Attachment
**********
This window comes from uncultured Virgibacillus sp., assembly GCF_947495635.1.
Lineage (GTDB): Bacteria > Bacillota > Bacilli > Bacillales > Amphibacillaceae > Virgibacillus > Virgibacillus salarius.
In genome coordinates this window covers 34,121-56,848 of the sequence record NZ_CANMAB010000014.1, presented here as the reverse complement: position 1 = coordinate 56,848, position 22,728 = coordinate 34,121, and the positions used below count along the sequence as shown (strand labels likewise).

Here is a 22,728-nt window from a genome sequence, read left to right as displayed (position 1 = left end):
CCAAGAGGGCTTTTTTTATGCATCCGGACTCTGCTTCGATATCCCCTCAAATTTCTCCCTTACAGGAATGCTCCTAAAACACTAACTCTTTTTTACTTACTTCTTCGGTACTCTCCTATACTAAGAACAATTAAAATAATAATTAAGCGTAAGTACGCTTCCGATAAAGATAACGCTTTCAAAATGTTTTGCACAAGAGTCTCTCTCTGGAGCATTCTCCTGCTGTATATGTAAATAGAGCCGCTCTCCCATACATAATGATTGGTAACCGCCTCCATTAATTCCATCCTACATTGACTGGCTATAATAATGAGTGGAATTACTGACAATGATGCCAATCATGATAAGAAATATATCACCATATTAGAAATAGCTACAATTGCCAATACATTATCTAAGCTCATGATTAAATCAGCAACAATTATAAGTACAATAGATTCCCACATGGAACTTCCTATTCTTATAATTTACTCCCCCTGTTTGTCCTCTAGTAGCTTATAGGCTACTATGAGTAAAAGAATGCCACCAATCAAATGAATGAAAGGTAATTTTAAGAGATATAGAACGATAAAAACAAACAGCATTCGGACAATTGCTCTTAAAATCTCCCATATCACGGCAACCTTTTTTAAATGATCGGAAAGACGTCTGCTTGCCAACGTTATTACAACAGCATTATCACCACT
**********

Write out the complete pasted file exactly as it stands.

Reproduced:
This window comes from uncultured Virgibacillus sp., assembly GCF_947495635.1.
Lineage (GTDB): Bacteria > Bacillota > Bacilli > Bacillales > Amphibacillaceae > Virgibacillus > Virgibacillus salarius.
In genome coordinates this window covers 34,121-56,848 of the sequence record NZ_CANMAB010000014.1, presented here as the reverse complement: position 1 = coordinate 56,848, position 22,728 = coordinate 34,121, and the positions used below count along the sequence as shown (strand labels likewise).

Here is a 22,728-nt window from a genome sequence, read left to right as displayed (position 1 = left end):
CCAAGAGGGCTTTTTTTATGCATCCGGACTCTGCTTCGATATCCCCTCAAATTTCTCCCTTACAGGAATGCTCCTAAAACACTAACTCTTTTTTACTTACTTCTTCGGTACTCTCCTATACTAAGAACAATTAAAATAATAATTAAGCGTAAGTACGCTTCCGATAAAGATAACGCTTTCAAAATGTTTTGCACAAGAGTCTCTCTCTGGAGCATTCTCCTGCTGTATATGTAAATAGAGCCGCTCTCCCATACATAATGATTGGTAACCGCCTCCATTAATTCCATCCTACATTGACTGGCTATAATAATGAGTGGAATTACTGACAATGATGCCAATCATGATAAGAAATATATCACCATATTAGAAATAGCTACAATTGCCAATACATTATCTAAGCTCATGATTAAATCAGCAACAATTATAAGTACAATAGATTCCCACATGGAACTTCCTATTCTTATAATTTACTCCCCCTGTTTGTCCTCTAGTAGCTTATAGGCTACTATGAGTAAAAGAATGCCACCAATCAAATGAATGAAAGGTAATTTTAAGAGATATAGAACGATAAAAACAAACAGCATTCGGACAATTGCTCTTAAAATCTCCCATATCACGGCAACCTTTTTTAAATGATCGGAAAGACGTCTGCTTGCCAACGTTATTACAACAGCATTATCACCACT